“I’m not someone who advocates for a big Australia in this conversation,” Ms O’Neil told the National Press Club on Thursday.
Mr Rizvi said the government should commit to publishing a clear set of data indicators of the health of the visa system, potentially overseen by an independent commissioner or the reformed ministerial advisory council that Parkinson suggests.
Grattan Institute economic policy program director Brendan Coates said it was impossible to run an uncapped temporary program alongside a capped permanent program, while offering all temporary migrants a path to permanent residence, as Labor is promising.
“Either the permanent intake needs to rise substantially, or the temporary intake – encompassing students, temporary sponsored workers and working holidaymakers – must be reduced,” Mr Coates said.
Andrew Hanson, NSW managing director of recruitment firm Robert Walters, expressed relief that the unrealised potential of immigration was being discussed.
“The panel has heeded warnings that existing visa pathways are overly complex and inhibitive, and acknowledged that the employment of rigid preferred occupation lists has stifled the flexibility essential in the identification and attraction of the most sought-after skilled individuals.
“A process of streamlining in these areas will supercharge the ability of Australian employers to fill the gaps in their workforce and unlock productivity.”
He said changes to the points test for skilled worker visas must help lift barriers to entry, rather than simply impose new ones.
“From direct experience, the news that will prove most attractive to talented individuals weighing up a move to our shores will be an improved pathway to permanency, alongside an enhanced visibility in how likely this is to be achieved.
“We need to be focusing our efforts on those who will have the biggest – and most long-lasting – impact on Australia’s future. When competing with other global business hubs, there needs to be a clear signal that we are willing to invest in those individuals with key skills who choose to move here.”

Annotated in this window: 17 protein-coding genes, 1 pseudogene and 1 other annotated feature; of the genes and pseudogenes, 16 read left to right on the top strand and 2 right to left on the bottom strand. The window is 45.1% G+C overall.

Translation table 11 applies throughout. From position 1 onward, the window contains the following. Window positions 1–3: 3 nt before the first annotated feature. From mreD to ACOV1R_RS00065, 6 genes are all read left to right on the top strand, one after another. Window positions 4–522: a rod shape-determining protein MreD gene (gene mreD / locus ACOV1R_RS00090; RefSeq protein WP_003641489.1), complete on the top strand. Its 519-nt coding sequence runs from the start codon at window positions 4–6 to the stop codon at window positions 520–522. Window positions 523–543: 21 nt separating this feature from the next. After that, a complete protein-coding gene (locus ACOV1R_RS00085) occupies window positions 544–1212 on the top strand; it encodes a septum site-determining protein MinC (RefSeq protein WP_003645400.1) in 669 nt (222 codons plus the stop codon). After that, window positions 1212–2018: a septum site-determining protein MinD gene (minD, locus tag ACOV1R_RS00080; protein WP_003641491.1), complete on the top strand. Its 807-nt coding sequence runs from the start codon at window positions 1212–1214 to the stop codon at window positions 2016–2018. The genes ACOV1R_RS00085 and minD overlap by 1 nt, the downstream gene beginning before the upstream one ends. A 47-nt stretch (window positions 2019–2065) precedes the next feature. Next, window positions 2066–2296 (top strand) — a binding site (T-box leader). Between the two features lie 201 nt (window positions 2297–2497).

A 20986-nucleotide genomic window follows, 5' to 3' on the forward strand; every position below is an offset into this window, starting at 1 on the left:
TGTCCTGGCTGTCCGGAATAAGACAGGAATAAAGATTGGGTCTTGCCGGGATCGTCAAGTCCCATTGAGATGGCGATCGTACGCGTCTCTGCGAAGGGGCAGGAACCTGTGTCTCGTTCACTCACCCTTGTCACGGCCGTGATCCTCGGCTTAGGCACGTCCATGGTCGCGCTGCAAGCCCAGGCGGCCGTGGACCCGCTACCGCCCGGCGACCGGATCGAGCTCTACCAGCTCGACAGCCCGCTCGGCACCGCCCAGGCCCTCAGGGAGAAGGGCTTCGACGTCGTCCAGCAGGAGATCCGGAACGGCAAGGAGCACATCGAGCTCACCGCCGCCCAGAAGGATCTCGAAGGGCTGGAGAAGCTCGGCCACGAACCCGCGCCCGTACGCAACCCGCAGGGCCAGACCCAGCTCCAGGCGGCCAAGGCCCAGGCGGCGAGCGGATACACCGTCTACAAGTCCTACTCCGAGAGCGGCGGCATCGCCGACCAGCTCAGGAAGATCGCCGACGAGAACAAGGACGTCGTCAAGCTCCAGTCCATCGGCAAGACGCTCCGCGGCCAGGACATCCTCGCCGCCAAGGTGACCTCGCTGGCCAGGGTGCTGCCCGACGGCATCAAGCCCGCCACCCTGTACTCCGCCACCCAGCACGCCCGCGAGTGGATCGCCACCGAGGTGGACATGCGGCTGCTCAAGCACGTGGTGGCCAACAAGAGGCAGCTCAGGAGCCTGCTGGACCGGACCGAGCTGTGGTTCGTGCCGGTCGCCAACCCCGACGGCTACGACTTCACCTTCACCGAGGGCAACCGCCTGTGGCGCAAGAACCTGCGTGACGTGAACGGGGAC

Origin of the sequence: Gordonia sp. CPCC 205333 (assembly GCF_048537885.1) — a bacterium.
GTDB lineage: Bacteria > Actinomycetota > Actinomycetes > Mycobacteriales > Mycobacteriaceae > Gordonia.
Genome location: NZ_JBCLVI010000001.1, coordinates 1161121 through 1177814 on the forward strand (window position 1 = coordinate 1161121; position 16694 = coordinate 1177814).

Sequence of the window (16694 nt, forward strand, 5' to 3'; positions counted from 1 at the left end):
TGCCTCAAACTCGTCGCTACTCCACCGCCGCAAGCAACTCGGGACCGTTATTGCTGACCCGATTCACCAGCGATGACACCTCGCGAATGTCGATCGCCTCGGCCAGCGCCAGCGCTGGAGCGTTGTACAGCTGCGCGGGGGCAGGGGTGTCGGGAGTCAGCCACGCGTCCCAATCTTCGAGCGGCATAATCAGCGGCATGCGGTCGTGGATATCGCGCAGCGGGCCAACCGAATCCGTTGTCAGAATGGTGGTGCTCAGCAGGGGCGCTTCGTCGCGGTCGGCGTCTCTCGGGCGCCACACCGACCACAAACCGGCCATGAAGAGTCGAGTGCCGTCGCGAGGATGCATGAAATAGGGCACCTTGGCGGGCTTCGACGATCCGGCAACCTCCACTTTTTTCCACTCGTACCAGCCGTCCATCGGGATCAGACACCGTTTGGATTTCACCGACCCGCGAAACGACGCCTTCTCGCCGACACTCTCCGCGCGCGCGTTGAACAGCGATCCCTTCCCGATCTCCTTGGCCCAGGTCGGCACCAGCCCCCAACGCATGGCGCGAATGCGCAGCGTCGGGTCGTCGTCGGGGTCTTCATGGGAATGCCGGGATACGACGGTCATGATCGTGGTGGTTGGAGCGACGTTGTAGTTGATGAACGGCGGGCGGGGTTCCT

Australian Institute of Administrative Law national president Perry Wood said the shake-up would reduce reliance on the courts, cutting efforts by some visa applicants to “buy time” through lengthy appeals.
“From an administrative law point of view, these reforms have the potential to reduce the reliance on the court system, through judicial review, as a way of ‘buying time’ which currently perpetuates ongoing temporariness whilst also clogging up the justice system,” Mr Wood said.
He welcomed efforts to make the system more dynamic and data-driven and said the culture of the migration system should shift “to one that is taking a more humane approach and ending permanent temporariness, and at the same time ensuring Australia’s competitiveness in the international arena”.
The Settlement Council of Australia, which represents service providers supporting new migrants and refugees, welcomed Ms O’Neil’s decision to offer all skilled temporary migrants in Australia a pathway to permanent residency.
“A sense of permanency is important for social cohesion,” chief executive Sandra Elhelw Wright said. “It means people can invest in their future, and truly build a home in Australia.
“In order to better attract and retain migrants to our shores, Australia has to be seen as a destination where new arrivals will be supported early on in their settlement journey.”
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